Generally speaking, many embodiments of the invention can be configured to be pressed onto a component, such as the ones depicted in FIGS. 2, 4 and 5. The component could be a typical chip that includes a cover, or an uncovered semiconductor device. The component could also be other types of electronics, optical devices (e.g., lasers), electro-mechanical devices, or other such heat-producing devices. Using various means of attachment, such as using clamps or adhesives, are within the scope of the invention.

Many embodiments are orientation independent, and/or can be configured for components situated in any given orientation. In particular, the capillary force pumps can generally operate at any orientation, and can be configured to contact pooled cooling fluid in any portion of the cooling device. Likewise, the passive vapor recovery system will generally operate at most any orientation, and the heat exchanger can be configured to deliver liquid cooling fluid either directly to the reservoir, or to any functional portion of a capillary pump.

As an alternative to the cooling system being configured with an integral pump, reservoirs and/or heat exchangers, external versions of combinations of one or more of these devices are envisioned within the scope of the invention. Additionally, these external devices can be shared by a plurality of individual cooling systems.

It is to be understood that the invention comprises apparatus and methods for designing cooling systems and for producing cooling systems, and the apparatus and methods of the cooling system itself. Additionally, the various embodiments of the invention can incorporate various combinations of the features disclosed above in generally discussing an inkjet spray cooling system, and can be designed, made and operated using related methods (or portions thereof) as described above for the inkjet spray cooling system.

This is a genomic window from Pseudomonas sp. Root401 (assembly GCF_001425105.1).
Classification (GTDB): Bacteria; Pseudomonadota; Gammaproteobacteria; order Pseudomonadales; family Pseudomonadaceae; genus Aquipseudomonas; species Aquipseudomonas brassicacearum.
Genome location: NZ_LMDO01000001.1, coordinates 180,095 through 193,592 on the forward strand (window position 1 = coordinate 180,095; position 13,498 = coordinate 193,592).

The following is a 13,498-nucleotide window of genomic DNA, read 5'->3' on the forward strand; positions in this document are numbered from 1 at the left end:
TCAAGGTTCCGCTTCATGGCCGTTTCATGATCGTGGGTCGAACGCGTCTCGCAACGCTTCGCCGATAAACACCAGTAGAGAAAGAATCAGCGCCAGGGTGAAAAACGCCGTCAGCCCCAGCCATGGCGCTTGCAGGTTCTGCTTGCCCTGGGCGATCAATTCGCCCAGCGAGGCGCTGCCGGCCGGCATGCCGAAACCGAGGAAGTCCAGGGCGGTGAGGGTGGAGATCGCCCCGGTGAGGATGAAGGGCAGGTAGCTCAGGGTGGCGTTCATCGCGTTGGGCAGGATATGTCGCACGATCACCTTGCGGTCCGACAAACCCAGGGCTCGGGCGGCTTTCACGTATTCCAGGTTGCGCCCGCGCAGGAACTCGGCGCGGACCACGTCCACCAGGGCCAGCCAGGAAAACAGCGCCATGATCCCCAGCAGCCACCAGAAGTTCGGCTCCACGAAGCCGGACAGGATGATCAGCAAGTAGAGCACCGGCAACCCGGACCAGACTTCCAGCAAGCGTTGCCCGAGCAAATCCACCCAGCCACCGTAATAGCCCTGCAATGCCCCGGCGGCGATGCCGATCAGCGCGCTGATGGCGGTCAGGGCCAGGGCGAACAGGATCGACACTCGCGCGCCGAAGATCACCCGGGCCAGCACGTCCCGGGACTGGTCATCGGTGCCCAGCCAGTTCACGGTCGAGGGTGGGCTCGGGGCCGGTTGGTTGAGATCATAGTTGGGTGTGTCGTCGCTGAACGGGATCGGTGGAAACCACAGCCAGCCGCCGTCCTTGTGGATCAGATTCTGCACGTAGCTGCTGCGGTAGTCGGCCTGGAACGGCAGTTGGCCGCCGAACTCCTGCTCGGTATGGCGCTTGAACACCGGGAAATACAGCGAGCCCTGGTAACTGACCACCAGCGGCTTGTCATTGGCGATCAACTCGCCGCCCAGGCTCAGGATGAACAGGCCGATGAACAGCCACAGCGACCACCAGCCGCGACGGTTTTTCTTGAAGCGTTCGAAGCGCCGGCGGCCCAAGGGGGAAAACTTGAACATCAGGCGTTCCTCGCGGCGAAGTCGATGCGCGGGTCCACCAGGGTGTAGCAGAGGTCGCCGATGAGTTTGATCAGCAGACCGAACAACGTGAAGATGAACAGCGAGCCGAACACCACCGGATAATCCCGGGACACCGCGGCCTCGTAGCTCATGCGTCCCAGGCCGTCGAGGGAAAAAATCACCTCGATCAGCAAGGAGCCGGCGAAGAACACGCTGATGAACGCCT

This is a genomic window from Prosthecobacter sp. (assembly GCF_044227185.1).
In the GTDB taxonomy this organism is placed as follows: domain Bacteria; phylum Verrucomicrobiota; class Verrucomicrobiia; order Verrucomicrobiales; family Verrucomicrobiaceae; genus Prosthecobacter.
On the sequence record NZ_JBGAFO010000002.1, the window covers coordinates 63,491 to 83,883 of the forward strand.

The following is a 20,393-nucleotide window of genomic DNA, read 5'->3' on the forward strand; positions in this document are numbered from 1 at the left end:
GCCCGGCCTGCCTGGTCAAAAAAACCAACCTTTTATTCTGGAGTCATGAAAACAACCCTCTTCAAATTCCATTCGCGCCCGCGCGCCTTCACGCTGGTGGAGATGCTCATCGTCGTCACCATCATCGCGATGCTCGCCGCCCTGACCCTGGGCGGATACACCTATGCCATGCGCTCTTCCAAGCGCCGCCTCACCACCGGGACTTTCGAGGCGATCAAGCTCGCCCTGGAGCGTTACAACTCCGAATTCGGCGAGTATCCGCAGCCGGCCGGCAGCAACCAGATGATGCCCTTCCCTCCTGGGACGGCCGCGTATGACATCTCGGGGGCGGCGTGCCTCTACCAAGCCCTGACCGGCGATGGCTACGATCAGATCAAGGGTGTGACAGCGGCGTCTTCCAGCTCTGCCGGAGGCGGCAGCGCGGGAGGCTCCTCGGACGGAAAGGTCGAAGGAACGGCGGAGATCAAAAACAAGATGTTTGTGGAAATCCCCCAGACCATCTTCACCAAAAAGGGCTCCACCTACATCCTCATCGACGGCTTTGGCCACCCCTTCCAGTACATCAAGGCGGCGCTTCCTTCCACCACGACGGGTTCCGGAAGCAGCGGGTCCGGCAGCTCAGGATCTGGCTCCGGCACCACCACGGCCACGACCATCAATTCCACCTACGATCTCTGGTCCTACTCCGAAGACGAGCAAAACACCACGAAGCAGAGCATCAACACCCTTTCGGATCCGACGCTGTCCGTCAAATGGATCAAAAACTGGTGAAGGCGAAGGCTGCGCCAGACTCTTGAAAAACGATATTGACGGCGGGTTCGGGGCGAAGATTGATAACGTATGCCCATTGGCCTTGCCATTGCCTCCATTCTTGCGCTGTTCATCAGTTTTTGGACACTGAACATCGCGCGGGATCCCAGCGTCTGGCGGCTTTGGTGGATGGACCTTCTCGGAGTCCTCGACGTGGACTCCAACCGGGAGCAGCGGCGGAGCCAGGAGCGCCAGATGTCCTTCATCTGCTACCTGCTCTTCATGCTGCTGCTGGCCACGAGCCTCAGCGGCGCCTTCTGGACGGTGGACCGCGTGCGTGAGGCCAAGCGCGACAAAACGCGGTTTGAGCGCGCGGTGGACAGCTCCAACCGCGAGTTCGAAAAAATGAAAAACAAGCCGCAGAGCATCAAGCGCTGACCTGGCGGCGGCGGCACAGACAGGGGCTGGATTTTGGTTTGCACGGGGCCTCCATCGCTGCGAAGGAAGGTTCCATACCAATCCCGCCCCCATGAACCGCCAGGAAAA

Each cooling cap can be used with a component of comparable size, or with a plurality of components that conform to the external surface of the thermal-transmittance wall. In some cases, a thermal interface material can be used to accommodate multiple components of slightly different heights. Likewise, multiple cooling caps can be used on a large component.

Furthermore, it is to be understood that cooled components, cooled singly or in groups as described above, can be mounted on circuit boards to form cooled systems, including one or more cooled circuit boards carrying one or more cooled components that are electronically interlinked via the circuit boards. Such cooled systems are also within the scope of the invention. Additionally, groups of the cooled components that are combined by using with one or more common external cooling fluid condensers are also within the scope of the invention.

Likewise, a related method for cooling a component with a sprayed cooling fluid, under the present invention, can include the steps of adjoining an external surface of an above-described cooling cap against a portion of the component, and spraying cooling fluid onto the internal surface of the thermal-transmittance wall. The step of spraying can include the step of signaling a sprayer to eject incremental amounts of cooling fluid onto the internal surface of the thermal-transmittance wall at a given frequency. Other aspects of the method are apparent in the making and use of the above-described cooling systems.

While particular forms of the invention have been illustrated and described, it will be apparent that various modifications can be made without departing from the spirit and scope of the invention. Thus, although the invention has been described in detail with reference only to the preferred embodiments, those having ordinary skill in the art will appreciate that various modifications can be made without departing from the scope of the invention. Accordingly, the invention is not intended to be limited by the above discussion, and is defined with reference to the following claims.

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Classifications
U.S. Classification62/259.2, 257/E23.093, 62/118, 62/3.2, 165/80.4
International ClassificationH01L23/433, F25D23/12
Cooperative ClassificationH01L23/4336, H01L2924/0002
European ClassificationH01L23/433J